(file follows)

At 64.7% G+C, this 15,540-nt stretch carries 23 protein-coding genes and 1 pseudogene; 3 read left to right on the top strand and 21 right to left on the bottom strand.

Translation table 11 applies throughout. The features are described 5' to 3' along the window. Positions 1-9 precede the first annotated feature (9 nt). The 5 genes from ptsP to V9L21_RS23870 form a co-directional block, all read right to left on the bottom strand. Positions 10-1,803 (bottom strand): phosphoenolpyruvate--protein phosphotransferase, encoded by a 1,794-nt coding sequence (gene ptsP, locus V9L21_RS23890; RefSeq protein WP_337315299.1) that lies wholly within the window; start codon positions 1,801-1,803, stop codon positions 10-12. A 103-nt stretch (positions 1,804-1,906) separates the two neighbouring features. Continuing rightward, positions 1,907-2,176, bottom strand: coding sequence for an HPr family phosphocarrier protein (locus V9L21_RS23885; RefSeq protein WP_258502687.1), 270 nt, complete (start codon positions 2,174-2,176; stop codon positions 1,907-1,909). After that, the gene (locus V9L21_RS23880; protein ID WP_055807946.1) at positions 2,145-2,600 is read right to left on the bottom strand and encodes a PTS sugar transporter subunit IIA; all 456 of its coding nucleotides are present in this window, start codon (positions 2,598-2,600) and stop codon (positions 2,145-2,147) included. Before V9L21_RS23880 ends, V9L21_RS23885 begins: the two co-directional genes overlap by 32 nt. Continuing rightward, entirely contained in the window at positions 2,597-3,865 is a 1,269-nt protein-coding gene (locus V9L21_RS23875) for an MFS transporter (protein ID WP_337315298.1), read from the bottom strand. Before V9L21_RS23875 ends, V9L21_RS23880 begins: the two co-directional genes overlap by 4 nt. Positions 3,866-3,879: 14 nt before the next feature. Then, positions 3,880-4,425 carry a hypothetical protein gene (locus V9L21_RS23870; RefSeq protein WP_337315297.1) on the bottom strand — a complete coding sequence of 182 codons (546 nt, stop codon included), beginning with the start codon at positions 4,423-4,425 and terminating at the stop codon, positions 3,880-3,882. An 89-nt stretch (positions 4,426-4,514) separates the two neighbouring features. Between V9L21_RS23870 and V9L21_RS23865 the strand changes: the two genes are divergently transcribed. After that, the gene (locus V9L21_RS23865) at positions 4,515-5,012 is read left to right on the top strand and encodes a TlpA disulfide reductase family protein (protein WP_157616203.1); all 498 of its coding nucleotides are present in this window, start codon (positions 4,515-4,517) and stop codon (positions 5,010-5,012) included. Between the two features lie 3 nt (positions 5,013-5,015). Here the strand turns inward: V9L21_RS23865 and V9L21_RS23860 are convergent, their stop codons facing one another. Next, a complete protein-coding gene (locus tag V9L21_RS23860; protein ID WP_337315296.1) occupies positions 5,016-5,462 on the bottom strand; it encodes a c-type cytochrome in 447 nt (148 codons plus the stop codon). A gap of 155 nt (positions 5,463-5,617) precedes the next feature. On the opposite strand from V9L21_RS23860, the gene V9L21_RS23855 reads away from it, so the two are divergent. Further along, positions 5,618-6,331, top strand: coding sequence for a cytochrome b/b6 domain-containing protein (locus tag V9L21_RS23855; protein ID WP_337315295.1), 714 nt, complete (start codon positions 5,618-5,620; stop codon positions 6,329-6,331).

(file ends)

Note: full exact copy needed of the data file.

At 64.7% G+C, this 15,540-nt stretch carries 23 protein-coding genes and 1 pseudogene; 3 read left to right on the top strand and 21 right to left on the bottom strand.

Translation table 11 applies throughout. The features are described 5' to 3' along the window. Positions 1-9 precede the first annotated feature (9 nt). The 5 genes from ptsP to V9L21_RS23870 form a co-directional block, all read right to left on the bottom strand. Positions 10-1,803 (bottom strand): phosphoenolpyruvate--protein phosphotransferase, encoded by a 1,794-nt coding sequence (gene ptsP, locus V9L21_RS23890; RefSeq protein WP_337315299.1) that lies wholly within the window; start codon positions 1,801-1,803, stop codon positions 10-12. A 103-nt stretch (positions 1,804-1,906) separates the two neighbouring features. Continuing rightward, positions 1,907-2,176, bottom strand: coding sequence for an HPr family phosphocarrier protein (locus V9L21_RS23885; RefSeq protein WP_258502687.1), 270 nt, complete (start codon positions 2,174-2,176; stop codon positions 1,907-1,909). After that, the gene (locus V9L21_RS23880; protein ID WP_055807946.1) at positions 2,145-2,600 is read right to left on the bottom strand and encodes a PTS sugar transporter subunit IIA; all 456 of its coding nucleotides are present in this window, start codon (positions 2,598-2,600) and stop codon (positions 2,145-2,147) included. Before V9L21_RS23880 ends, V9L21_RS23885 begins: the two co-directional genes overlap by 32 nt. Continuing rightward, entirely contained in the window at positions 2,597-3,865 is a 1,269-nt protein-coding gene (locus V9L21_RS23875) for an MFS transporter (protein ID WP_337315298.1), read from the bottom strand. Before V9L21_RS23875 ends, V9L21_RS23880 begins: the two co-directional genes overlap by 4 nt. Positions 3,866-3,879: 14 nt before the next feature. Then, positions 3,880-4,425 carry a hypothetical protein gene (locus V9L21_RS23870; RefSeq protein WP_337315297.1) on the bottom strand — a complete coding sequence of 182 codons (546 nt, stop codon included), beginning with the start codon at positions 4,423-4,425 and terminating at the stop codon, positions 3,880-3,882. An 89-nt stretch (positions 4,426-4,514) separates the two neighbouring features. Between V9L21_RS23870 and V9L21_RS23865 the strand changes: the two genes are divergently transcribed. After that, the gene (locus V9L21_RS23865) at positions 4,515-5,012 is read left to right on the top strand and encodes a TlpA disulfide reductase family protein (protein WP_157616203.1); all 498 of its coding nucleotides are present in this window, start codon (positions 4,515-4,517) and stop codon (positions 5,010-5,012) included. Between the two features lie 3 nt (positions 5,013-5,015). Here the strand turns inward: V9L21_RS23865 and V9L21_RS23860 are convergent, their stop codons facing one another. Next, a complete protein-coding gene (locus tag V9L21_RS23860; protein ID WP_337315296.1) occupies positions 5,016-5,462 on the bottom strand; it encodes a c-type cytochrome in 447 nt (148 codons plus the stop codon). A gap of 155 nt (positions 5,463-5,617) precedes the next feature. On the opposite strand from V9L21_RS23860, the gene V9L21_RS23855 reads away from it, so the two are divergent. Further along, positions 5,618-6,331, top strand: coding sequence for a cytochrome b/b6 domain-containing protein (locus tag V9L21_RS23855; protein ID WP_337315295.1), 714 nt, complete (start codon positions 5,618-5,620; stop codon positions 6,329-6,331).